Angiogenesis is the process by which new blood vessels form from pre-existing vessels, allowing the delivery of oxygen and nutrients to the body's tissues  . They are formed in the earlier stage of vasculogenesis. Angiogenesis continues the growth of the vasculature by processes of sprouting and splitting (Figure 1). It is a prerequisite for embryonic development and normally occurs during wound healing, but is also required for tumor growth and metastasis in cancer.
Figure 1. Angiogenesis following vasculogenesis
*This diagram is derived from WIKIFEDIA
So far, angiogenesis is still increasingly recognized to play essential roles in the pathogenesis of diverse chronic human diseases   . In atherosclerosis and other cardiovascular diseases, the role of angiogenesis has emerged as a major unresolved issue. Angiogenesis has attracted interest from opposite perspectives. Angiogenic cytokine therapy has been widely regarded as an attractive approach both for treating ischemic heart disease and for enhancing arterioprotective functions of the endothelium. In cancer, rheumatoid arthritis, ocular disorders, and other diseases, neovascularization is integral to the disease process, and inhibition of angiogenesis is a major goal of therapeutic drug development .
Angiogenesis, a multi-step process, is influenced by soluble angiogenic factors and a close interaction between adhesive proteins of the extracellular matrix and their integrin receptors   . CUSABIO lists most related molecules/targets and research reagents of angiogenesis.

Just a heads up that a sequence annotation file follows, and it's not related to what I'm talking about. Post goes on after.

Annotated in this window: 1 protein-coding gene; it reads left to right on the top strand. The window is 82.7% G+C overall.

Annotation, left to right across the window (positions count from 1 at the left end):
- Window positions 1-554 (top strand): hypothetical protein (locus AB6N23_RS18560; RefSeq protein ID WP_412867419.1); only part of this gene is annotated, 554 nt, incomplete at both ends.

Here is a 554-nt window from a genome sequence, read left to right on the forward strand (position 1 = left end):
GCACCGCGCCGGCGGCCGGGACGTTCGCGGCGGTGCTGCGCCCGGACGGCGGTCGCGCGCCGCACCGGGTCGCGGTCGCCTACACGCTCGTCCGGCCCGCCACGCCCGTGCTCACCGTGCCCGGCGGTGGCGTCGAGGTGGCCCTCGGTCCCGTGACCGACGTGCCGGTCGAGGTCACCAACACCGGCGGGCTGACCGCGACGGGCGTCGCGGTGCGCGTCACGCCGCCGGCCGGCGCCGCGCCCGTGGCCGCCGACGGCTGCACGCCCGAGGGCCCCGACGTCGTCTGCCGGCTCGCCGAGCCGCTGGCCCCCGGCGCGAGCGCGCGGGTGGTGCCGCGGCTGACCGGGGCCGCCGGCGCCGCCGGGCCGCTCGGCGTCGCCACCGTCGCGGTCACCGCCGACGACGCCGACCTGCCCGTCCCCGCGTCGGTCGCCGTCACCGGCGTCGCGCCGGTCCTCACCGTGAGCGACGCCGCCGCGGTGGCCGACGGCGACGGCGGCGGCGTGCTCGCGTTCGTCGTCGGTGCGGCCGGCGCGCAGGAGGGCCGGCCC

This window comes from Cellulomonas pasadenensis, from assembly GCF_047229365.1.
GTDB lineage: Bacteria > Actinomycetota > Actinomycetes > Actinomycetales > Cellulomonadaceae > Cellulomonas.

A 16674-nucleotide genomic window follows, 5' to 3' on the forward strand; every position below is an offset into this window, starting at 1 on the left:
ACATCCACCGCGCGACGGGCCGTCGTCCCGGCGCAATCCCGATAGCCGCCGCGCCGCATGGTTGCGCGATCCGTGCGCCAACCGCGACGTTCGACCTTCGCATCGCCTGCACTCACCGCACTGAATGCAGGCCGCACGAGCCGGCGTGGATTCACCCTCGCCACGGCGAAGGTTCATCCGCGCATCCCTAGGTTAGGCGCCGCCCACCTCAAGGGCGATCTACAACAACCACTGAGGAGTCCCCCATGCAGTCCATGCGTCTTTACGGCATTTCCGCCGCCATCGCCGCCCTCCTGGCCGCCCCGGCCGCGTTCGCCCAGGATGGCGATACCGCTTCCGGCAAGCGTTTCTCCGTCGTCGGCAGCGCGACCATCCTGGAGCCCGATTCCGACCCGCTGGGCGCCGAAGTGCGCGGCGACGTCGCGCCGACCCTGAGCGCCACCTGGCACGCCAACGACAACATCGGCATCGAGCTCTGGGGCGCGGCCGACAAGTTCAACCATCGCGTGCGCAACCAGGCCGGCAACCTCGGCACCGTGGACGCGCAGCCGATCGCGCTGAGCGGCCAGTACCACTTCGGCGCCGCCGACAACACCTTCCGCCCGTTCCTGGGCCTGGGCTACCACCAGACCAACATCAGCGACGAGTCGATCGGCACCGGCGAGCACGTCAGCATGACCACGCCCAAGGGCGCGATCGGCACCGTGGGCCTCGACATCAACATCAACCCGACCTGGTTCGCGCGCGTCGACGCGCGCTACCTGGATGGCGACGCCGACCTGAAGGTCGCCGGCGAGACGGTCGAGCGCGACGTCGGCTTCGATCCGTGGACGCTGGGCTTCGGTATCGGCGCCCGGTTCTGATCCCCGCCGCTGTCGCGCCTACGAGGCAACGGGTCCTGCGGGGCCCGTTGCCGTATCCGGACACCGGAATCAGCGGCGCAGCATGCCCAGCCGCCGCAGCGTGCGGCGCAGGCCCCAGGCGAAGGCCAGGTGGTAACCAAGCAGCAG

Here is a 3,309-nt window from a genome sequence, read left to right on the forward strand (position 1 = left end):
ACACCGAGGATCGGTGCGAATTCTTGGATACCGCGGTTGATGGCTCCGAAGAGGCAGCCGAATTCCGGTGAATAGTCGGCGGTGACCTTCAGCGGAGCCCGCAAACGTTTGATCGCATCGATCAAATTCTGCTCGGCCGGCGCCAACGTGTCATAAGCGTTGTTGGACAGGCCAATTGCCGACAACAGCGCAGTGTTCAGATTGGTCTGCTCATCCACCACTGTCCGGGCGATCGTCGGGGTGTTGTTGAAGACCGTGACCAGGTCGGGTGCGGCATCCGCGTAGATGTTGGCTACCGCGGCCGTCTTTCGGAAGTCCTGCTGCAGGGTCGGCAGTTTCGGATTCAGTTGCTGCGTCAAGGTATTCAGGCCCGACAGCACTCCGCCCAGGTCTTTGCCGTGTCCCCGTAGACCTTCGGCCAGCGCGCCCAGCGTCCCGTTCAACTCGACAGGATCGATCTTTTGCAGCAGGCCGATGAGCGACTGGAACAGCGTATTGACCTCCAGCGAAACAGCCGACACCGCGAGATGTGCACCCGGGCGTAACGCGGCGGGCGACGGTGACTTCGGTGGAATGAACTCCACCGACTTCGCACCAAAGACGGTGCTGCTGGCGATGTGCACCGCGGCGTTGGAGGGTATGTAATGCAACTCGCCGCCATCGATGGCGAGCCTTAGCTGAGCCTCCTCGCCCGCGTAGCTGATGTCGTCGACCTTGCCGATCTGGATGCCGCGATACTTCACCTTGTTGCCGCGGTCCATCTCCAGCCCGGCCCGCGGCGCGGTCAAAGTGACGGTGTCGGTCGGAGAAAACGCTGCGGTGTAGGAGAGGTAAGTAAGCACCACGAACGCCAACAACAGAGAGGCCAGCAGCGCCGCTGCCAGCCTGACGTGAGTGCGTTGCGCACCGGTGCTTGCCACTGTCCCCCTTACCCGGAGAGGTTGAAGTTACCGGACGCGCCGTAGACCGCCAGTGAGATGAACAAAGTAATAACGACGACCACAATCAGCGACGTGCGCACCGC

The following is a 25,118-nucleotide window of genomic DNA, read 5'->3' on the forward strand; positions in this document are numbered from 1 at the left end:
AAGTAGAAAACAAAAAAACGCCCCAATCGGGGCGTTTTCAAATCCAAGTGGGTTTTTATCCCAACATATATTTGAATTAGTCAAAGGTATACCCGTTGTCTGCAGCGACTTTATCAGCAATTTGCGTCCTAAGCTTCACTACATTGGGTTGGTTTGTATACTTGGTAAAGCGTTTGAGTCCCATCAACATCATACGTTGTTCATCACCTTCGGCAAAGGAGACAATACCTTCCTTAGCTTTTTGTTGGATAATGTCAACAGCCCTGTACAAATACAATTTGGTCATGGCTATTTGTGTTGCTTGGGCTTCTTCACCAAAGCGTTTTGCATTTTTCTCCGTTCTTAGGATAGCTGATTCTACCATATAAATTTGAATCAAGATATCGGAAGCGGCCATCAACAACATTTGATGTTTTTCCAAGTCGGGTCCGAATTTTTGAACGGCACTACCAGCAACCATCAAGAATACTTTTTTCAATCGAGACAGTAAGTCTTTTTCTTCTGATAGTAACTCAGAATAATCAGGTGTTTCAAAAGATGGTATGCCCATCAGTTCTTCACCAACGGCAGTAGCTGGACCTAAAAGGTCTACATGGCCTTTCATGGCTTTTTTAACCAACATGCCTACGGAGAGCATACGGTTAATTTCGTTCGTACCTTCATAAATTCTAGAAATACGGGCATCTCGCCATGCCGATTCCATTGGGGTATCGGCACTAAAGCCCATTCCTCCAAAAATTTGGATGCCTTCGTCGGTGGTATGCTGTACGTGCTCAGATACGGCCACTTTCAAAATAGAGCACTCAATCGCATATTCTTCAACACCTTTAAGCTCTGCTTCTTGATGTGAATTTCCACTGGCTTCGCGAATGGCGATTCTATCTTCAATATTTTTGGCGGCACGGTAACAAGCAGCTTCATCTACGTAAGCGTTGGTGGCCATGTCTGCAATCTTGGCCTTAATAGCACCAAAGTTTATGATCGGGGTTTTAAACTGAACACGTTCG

Adhesion Molecules in Angiogenesis
Angiogenic Growth Factors
Intracellular Signaling Molecules in Angiogenesis
Is Angiogenesis Good or Bad?
Generally, angiogenesis is a normal and healthy bodily process when new blood vessels are needed. It occurs as part of growth in children, when the uterine lining is shed each month in menstruating women, and when new blood vessels are required in the process of wound healing. However, there is a delicate balance in many processes of the body. Taking cancer as an example, this formation of new blood vessels (angiogenesis) is what allows tumors to grow.
What Stimulates Angiogenesis?
The major physiological stimuli for angiogenesis involve tissue ischemia and hypoxia, inflammation, and shear stress. A number of specific factors are known to stimulate or inhibit angiogenesis, including angiogenic growth factors, inflammatory cytokines, adhesion molecules, and nitric oxide, etc.
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